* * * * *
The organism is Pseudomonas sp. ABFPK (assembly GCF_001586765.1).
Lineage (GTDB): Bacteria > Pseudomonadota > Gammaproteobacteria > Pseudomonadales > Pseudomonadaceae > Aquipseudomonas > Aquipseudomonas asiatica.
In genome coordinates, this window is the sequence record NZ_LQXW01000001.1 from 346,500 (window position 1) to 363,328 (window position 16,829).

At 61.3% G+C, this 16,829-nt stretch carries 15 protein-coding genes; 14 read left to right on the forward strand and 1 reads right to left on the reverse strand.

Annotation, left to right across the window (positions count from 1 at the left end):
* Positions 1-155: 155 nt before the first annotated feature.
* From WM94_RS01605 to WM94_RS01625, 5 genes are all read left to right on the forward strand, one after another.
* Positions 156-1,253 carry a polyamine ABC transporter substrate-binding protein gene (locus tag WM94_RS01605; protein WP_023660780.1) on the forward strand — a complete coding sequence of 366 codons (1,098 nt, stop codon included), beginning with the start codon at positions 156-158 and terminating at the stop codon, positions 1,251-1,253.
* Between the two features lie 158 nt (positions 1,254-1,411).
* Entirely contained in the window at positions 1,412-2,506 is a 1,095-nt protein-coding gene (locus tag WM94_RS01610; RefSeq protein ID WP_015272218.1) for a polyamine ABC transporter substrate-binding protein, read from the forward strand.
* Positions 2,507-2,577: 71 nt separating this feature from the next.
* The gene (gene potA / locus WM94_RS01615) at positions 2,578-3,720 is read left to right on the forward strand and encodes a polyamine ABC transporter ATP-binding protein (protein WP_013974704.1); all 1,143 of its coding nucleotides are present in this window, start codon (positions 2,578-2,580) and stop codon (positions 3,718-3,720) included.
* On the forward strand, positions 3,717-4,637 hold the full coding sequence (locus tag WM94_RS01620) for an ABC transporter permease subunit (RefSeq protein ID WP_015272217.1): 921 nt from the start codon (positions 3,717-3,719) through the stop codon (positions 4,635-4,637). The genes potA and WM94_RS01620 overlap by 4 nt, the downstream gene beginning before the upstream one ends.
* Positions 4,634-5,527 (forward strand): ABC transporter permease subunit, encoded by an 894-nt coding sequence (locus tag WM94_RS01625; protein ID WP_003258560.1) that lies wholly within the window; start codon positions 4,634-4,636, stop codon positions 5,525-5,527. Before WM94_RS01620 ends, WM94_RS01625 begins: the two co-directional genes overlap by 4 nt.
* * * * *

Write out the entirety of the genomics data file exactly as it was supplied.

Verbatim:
The organism is Pseudomonas sp. ABFPK (assembly GCF_001586765.1).
Lineage (GTDB): Bacteria > Pseudomonadota > Gammaproteobacteria > Pseudomonadales > Pseudomonadaceae > Aquipseudomonas > Aquipseudomonas asiatica.
In genome coordinates, this window is the sequence record NZ_LQXW01000001.1 from 346,500 (window position 1) to 363,328 (window position 16,829).

At 61.3% G+C, this 16,829-nt stretch carries 15 protein-coding genes; 14 read left to right on the forward strand and 1 reads right to left on the reverse strand.

Annotation, left to right across the window (positions count from 1 at the left end):
* Positions 1-155: 155 nt before the first annotated feature.
* From WM94_RS01605 to WM94_RS01625, 5 genes are all read left to right on the forward strand, one after another.
* Positions 156-1,253 carry a polyamine ABC transporter substrate-binding protein gene (locus tag WM94_RS01605; protein WP_023660780.1) on the forward strand — a complete coding sequence of 366 codons (1,098 nt, stop codon included), beginning with the start codon at positions 156-158 and terminating at the stop codon, positions 1,251-1,253.
* Between the two features lie 158 nt (positions 1,254-1,411).
* Entirely contained in the window at positions 1,412-2,506 is a 1,095-nt protein-coding gene (locus tag WM94_RS01610; RefSeq protein ID WP_015272218.1) for a polyamine ABC transporter substrate-binding protein, read from the forward strand.
* Positions 2,507-2,577: 71 nt separating this feature from the next.
* The gene (gene potA / locus WM94_RS01615) at positions 2,578-3,720 is read left to right on the forward strand and encodes a polyamine ABC transporter ATP-binding protein (protein WP_013974704.1); all 1,143 of its coding nucleotides are present in this window, start codon (positions 2,578-2,580) and stop codon (positions 3,718-3,720) included.
* On the forward strand, positions 3,717-4,637 hold the full coding sequence (locus tag WM94_RS01620) for an ABC transporter permease subunit (RefSeq protein ID WP_015272217.1): 921 nt from the start codon (positions 3,717-3,719) through the stop codon (positions 4,635-4,637). The genes potA and WM94_RS01620 overlap by 4 nt, the downstream gene beginning before the upstream one ends.
* Positions 4,634-5,527 (forward strand): ABC transporter permease subunit, encoded by an 894-nt coding sequence (locus tag WM94_RS01625; protein ID WP_003258560.1) that lies wholly within the window; start codon positions 4,634-4,636, stop codon positions 5,525-5,527. Before WM94_RS01620 ends, WM94_RS01625 begins: the two co-directional genes overlap by 4 nt.